The bullet grain weight does have an effect on the speed (velocity) of the bullet, but it is not a direct correlation. Generally, a heavier bullet will have a lower velocity compared to a lighter bullet when fired from the same firearm.
Here's how the bullet grain weight affects speed:
Powder Charge: The velocity of a bullet is primarily determined by the amount of gunpowder (propellant) used in the cartridge. The powder charge is tailored to provide optimal performance for a specific bullet weight. Manufacturers develop specific loadings for different bullet weights to achieve the desired velocity and ballistic characteristics.
Pressure and Barrel Length: The pressure generated inside the firearm's chamber when the cartridge is fired also affects the velocity. Heavier bullets typically generate higher pressures due to the increased resistance encountered while traveling down the barrel. Additionally, barrel length plays a role in determining the velocity. A longer barrel generally allows for a more complete burn of the propellant, resulting in higher velocities.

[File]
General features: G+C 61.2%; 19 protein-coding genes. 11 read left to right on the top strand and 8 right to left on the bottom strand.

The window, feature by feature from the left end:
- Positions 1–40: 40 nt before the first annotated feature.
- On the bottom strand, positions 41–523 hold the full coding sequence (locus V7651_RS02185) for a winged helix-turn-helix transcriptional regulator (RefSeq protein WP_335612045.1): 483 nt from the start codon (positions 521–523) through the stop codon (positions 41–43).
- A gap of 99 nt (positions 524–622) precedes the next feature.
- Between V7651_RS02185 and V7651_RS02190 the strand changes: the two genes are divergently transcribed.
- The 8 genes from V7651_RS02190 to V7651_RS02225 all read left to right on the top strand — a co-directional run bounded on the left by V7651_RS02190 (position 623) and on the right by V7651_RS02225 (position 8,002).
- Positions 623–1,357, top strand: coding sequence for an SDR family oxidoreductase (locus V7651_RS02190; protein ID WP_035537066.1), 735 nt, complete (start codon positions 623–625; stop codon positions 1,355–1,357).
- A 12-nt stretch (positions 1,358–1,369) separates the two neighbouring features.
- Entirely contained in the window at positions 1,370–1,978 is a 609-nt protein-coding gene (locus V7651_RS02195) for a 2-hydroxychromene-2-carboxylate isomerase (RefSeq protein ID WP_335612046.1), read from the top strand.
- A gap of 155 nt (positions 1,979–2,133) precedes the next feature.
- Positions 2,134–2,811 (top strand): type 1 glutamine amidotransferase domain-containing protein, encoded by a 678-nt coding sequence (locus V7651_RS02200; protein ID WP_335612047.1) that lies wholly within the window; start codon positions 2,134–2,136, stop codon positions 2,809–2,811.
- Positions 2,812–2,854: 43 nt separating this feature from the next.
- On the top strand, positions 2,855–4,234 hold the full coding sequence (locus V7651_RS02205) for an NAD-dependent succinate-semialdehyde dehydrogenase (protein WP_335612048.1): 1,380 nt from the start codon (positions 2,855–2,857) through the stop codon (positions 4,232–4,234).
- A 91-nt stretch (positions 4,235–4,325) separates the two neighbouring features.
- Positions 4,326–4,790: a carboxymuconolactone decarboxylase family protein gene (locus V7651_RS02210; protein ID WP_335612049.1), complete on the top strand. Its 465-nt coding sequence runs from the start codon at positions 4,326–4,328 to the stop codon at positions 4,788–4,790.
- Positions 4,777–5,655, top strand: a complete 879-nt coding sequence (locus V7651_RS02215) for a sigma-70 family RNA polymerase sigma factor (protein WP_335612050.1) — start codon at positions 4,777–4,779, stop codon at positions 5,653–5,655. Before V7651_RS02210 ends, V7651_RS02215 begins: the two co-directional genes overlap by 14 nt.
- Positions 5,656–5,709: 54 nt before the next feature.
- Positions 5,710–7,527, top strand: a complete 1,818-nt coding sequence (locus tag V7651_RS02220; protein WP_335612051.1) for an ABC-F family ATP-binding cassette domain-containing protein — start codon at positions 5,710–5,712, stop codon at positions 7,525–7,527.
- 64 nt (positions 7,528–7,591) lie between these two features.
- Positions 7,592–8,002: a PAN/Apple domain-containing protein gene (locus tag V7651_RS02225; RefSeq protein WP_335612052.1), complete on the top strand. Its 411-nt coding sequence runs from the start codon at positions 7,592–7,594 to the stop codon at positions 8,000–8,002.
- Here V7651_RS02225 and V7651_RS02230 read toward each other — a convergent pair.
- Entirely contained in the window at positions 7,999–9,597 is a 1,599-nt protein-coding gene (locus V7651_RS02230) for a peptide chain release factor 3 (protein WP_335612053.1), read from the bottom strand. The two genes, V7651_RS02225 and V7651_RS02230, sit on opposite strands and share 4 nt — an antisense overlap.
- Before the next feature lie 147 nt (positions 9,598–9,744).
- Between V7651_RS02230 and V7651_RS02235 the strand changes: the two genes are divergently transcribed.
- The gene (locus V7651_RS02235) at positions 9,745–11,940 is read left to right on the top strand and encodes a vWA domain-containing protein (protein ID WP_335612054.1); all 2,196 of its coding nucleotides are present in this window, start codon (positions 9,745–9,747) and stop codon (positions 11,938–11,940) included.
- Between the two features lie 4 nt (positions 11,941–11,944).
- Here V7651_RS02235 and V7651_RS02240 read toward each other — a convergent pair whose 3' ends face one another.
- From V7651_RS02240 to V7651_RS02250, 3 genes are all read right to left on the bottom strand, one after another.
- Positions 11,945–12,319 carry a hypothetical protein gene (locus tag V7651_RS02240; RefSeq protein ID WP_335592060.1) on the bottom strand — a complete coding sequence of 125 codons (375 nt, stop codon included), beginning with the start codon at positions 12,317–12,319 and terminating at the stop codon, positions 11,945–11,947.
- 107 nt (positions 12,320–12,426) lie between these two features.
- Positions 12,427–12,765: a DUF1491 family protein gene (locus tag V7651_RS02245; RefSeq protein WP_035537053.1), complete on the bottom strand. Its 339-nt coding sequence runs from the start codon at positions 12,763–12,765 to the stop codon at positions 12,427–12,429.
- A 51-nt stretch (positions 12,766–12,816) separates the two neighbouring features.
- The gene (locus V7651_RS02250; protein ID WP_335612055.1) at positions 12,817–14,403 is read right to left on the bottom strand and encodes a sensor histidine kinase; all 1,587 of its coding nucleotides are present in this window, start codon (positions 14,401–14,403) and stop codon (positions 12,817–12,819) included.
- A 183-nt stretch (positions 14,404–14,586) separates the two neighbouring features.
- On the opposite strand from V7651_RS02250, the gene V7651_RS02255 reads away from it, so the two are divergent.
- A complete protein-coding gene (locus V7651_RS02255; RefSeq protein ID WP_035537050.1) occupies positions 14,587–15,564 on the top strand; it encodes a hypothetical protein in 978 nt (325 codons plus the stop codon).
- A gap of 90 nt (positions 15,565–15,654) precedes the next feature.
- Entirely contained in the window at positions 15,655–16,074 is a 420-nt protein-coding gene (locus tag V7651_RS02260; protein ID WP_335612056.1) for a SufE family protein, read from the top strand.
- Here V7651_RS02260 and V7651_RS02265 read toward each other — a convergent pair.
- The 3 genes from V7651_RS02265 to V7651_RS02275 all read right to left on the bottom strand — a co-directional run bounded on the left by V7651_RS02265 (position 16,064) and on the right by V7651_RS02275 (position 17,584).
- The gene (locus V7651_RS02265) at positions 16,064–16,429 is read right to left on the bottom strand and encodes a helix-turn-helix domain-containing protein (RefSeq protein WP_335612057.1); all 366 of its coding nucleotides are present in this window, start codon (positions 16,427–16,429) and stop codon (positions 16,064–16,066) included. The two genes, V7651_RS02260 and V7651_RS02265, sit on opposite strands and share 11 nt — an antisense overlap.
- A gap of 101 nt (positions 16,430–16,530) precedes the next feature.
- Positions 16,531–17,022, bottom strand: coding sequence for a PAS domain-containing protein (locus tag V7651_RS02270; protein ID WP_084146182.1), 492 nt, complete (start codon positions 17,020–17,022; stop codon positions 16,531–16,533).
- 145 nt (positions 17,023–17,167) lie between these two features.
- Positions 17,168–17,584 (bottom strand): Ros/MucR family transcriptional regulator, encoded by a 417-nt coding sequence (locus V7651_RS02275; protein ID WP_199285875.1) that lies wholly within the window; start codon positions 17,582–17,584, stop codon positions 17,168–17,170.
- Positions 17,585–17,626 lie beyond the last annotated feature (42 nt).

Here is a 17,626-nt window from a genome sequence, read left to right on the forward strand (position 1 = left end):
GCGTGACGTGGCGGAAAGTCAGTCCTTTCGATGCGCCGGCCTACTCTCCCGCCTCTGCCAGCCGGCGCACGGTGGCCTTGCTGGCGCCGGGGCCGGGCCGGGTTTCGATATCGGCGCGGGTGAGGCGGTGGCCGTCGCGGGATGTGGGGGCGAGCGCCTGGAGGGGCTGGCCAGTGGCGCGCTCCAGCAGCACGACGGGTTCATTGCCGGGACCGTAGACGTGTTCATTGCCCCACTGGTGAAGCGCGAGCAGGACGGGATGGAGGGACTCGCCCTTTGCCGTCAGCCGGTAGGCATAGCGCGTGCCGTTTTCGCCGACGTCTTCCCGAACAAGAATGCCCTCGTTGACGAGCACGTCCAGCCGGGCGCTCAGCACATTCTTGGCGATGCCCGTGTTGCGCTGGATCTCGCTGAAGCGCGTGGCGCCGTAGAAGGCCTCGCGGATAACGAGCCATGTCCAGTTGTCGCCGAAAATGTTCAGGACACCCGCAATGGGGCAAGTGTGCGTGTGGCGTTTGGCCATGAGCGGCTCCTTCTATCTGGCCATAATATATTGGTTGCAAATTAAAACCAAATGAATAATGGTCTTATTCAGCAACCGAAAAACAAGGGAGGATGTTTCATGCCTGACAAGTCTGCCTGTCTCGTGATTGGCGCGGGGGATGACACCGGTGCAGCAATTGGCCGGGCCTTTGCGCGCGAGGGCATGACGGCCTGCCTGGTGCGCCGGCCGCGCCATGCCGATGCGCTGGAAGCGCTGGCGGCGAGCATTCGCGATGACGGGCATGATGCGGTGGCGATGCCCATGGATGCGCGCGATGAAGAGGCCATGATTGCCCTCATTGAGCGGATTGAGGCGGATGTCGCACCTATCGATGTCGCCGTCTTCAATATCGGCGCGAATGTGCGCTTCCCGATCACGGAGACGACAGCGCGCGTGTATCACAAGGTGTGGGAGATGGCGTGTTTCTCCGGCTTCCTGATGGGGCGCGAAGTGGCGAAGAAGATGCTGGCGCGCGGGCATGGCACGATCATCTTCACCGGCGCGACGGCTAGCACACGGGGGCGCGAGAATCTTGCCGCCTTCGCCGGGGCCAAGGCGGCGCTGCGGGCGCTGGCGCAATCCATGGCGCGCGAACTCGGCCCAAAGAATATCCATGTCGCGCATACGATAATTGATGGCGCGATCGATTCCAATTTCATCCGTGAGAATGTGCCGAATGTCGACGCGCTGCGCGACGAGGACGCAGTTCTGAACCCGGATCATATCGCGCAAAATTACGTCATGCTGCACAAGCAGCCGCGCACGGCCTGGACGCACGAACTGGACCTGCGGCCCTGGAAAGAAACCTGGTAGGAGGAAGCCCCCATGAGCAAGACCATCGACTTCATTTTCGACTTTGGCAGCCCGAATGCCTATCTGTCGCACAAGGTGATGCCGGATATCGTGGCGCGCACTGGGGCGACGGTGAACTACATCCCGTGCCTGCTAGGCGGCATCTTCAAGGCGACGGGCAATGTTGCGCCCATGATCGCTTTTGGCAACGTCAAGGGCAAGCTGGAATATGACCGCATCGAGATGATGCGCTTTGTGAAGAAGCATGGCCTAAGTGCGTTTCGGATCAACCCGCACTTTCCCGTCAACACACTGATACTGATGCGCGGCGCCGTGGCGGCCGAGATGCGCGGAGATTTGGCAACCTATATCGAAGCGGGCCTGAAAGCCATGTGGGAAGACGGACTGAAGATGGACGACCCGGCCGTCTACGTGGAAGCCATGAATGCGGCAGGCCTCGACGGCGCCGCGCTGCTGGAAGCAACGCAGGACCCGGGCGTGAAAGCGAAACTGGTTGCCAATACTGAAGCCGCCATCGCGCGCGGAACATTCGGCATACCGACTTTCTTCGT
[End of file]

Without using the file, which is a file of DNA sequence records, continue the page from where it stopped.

Ballistic Coefficient: The bullet's shape and design, which contribute to its ballistic coefficient (BC), can also impact its velocity. A higher BC bullet will experience less air resistance and retain its velocity better than a bullet with a lower BC. Therefore, bullets with higher BC tend to maintain their speed over longer distances.
It's important to note that the velocity of a bullet is also influenced by other factors, such as the firearm's barrel twist rate, environmental conditions (e.g., temperature, altitude), and the specific propellant used. Therefore, it's crucial to consult manufacturer data, reloading manuals, or ballistics charts for the specific bullet and cartridge combination to get accurate velocity information.
Choosing the appropriate bullet weight for a particular application depends on various factors, including the intended purpose (e.g., self-defense, target shooting, hunting), desired terminal performance, and firearm characteristics. It's recommended to consult with experts, such as firearm instructors or ammunition manufacturers, for guidance on selecting the appropriate bullet weight and load for your specific needs.